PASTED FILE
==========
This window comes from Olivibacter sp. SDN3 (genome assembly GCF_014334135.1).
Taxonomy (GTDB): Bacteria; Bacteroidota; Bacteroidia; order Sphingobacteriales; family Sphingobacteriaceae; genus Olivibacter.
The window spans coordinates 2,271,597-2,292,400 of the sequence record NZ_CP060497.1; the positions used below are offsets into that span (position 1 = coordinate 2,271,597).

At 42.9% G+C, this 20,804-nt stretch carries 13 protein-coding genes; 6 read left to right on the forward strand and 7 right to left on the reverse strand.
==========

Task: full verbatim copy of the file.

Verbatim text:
This window comes from Olivibacter sp. SDN3 (genome assembly GCF_014334135.1).
Taxonomy (GTDB): Bacteria; Bacteroidota; Bacteroidia; order Sphingobacteriales; family Sphingobacteriaceae; genus Olivibacter.
The window spans coordinates 2,271,597-2,292,400 of the sequence record NZ_CP060497.1; the positions used below are offsets into that span (position 1 = coordinate 2,271,597).

At 42.9% G+C, this 20,804-nt stretch carries 13 protein-coding genes; 6 read left to right on the forward strand and 7 right to left on the reverse strand.